Diagnosis

To diagnose your condition, your doctor will review your symptoms and conduct a physical examination.

To help diagnose the extent and severity of a brachial plexus injury, you may have one or more of the following tests:

  • Electromyography (EMG). During an EMG, your doctor inserts a needle electrode through your skin into various muscles. The test evaluates the electrical activity of your muscles when they contract and when they're at rest. You may feel a little pain when the electrodes are inserted, but most people can complete the test without much discomfort.
  • Nerve conduction studies. These tests are usually performed as part of the EMG, and measure the speed of conduction in your nerve when a small current passes through the nerve. This provides information about how well the nerve is functioning.
  • Magnetic resonance imaging (MRI). This test uses powerful magnets and radio waves to produce detailed views of your body in multiple planes. It often can show the extent of the damage caused by a brachial plexus injury and can help assess the status of arteries that are important for the limb or for reconstruction of it. New methods of high-resolution MRI, known as magnetic resonance neurography, may be used.
  • Computerized tomography (CT) myelography. Computerized tomography uses a series of X-rays to obtain cross-sectional images of your body. CT myelography adds a contrast material, injected during a spinal tap, to produce a detailed picture of your spinal cord and nerve roots during a CT scan. This test is sometimes performed when MRIs don't provide adequate information.
  • Angiogram. If your doctor suspects that the blood vessels feeding your arm might be injured, he or she might suggest an angiogram — an imaging test where contrast material is injected into an artery or vein to check the condition of your blood vessels. This information is important in planning your surgical procedure.

Treatment

Treatment depends on several factors including the severity of the injury, the type of injury, the length of time since the injury and other existing conditions.

Nerves that have only been stretched may recover without further treatment.

Your doctor may recommend physical therapy to keep your joints and muscles working properly, maintain the range of motion, and prevent stiff joints.

The healing process sometimes forms scar tissue that must be removed surgically to improve the nerve's function. Surgical repair is often required for nerves that have significant surrounding scar tissue or that have been cut or torn.

Surgery to repair brachial plexus nerves should generally occur within six to seven months after the injury. If nerve surgery occurs more than six to seven months after the injury, the muscles may not recover their function.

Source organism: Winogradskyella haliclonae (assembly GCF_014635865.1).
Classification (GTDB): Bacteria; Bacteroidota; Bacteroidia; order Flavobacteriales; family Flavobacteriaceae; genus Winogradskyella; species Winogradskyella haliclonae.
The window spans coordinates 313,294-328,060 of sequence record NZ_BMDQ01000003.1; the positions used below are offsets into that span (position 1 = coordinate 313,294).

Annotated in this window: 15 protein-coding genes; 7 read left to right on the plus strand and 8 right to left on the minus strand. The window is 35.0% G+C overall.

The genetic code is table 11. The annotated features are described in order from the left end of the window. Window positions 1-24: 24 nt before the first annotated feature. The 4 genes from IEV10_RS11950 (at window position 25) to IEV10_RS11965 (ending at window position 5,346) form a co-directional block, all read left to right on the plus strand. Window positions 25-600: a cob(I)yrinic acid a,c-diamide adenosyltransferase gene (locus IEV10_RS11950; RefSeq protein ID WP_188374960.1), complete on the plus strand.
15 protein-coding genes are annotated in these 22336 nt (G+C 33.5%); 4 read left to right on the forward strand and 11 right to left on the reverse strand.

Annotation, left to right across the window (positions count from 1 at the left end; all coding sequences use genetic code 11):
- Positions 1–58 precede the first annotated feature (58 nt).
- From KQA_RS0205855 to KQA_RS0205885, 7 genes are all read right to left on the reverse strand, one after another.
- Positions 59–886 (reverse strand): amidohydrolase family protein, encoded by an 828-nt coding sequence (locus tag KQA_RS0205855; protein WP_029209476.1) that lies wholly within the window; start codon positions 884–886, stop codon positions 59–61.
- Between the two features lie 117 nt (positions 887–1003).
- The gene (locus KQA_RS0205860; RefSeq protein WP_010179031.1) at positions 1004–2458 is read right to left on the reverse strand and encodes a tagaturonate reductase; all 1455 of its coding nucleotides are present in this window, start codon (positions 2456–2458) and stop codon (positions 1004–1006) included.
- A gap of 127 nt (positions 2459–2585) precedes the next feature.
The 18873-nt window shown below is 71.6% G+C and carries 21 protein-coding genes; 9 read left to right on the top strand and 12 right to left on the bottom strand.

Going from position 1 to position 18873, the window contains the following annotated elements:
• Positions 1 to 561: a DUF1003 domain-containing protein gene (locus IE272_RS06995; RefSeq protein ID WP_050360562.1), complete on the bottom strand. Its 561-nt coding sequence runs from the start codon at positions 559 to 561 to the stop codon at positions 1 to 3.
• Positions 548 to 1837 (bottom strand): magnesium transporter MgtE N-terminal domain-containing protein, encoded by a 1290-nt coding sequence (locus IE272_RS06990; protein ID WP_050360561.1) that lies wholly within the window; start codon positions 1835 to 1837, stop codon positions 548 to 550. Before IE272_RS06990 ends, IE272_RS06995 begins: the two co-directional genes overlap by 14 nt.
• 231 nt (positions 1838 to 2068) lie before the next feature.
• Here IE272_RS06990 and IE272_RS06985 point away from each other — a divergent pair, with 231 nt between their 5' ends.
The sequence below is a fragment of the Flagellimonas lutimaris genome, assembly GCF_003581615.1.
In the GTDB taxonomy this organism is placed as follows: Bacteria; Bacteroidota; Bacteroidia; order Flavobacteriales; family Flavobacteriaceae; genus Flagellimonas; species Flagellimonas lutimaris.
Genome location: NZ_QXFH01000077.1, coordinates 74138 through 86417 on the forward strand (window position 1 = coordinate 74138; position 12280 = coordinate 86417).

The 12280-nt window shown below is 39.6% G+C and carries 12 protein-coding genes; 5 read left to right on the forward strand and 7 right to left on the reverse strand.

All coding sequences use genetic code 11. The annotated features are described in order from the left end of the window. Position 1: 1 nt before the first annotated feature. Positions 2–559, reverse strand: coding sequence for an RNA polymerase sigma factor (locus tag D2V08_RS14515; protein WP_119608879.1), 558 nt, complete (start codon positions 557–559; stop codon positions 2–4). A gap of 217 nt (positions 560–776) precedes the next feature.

Types of surgery

  • Nerve graft. In this procedure, the damaged part of the brachial plexus is removed and replaced with sections of nerves harvested from other parts of your body. This helps restore your arm's function.
  • Nerve transfer. When the nerve root has been torn from the spinal cord, surgeons often take a less important nerve that's still attached to the spinal cord and connect it to the nerve that's no longer attached to the spinal cord.

    In some cases, surgeons may perform this technique at a level close to the targeted muscle in an effort to speed up recovery rather than doing a repair (nerve graft) farther from the muscle. Sometimes doctors may perform a combination of nerve graft and nerve transfer.

    Nerve tissue grows slowly, about an inch (2.5 centimeters) a month, so it can take several years to know the full benefit of surgery. During the recovery period, you must keep your joints flexible with a program of exercises. Splints may be used to keep your hand from curling inward.

  • Muscle transfer. Muscle transfer is a procedure in which your surgeon removes a less important muscle or tendon from another part of your body, typically the thigh, transfers it to your arm, and reconnects the nerves and blood vessels supplying the muscle.

Pain control

Pain from the most severe types of brachial plexus injuries has been described as a debilitating, severe crushing sensation or a constant burning. Narcotic medications are often used initially, but may be changed as your recovery progresses to optimize pain relief.

Preparing for your appointment

A number of tests may be used to help diagnose the type and severity of brachial plexus injuries. When you make your appointment, be sure to ask whether you need to prepare for these tests. For instance, you may need to stop taking certain medications for a few days or avoid using lotions the day of the test.

If possible, take along a family member or friend. Sometimes it can be difficult to absorb all the information you're given during an appointment. Someone who accompanies you may remember something that you forgot or missed.

This is especially important if your child has a brachial plexus injury. For most babies, the injury heals on its own to the point that surgery is unnecessary, but children who don't show improvement in the first three to six months of life may require surgery. This means parents face some difficult decisions, and it's often helpful to have a friend or family member who can offer advice and support.

Other suggestions for getting the most from your appointment include:

  • Write down all your symptoms, including how you were injured, how long you've had your symptoms and whether they've gotten worse over time.
  • Make a list of all medications, vitamins and supplements that you're taking.
  • Don't hesitate to ask questions. Children and adults with brachial plexus injuries have several options for restoring lost function. Be sure to ask your doctor about all the possibilities available to you or your child. If you run out of time, ask to speak with a nurse or have your doctor call you later.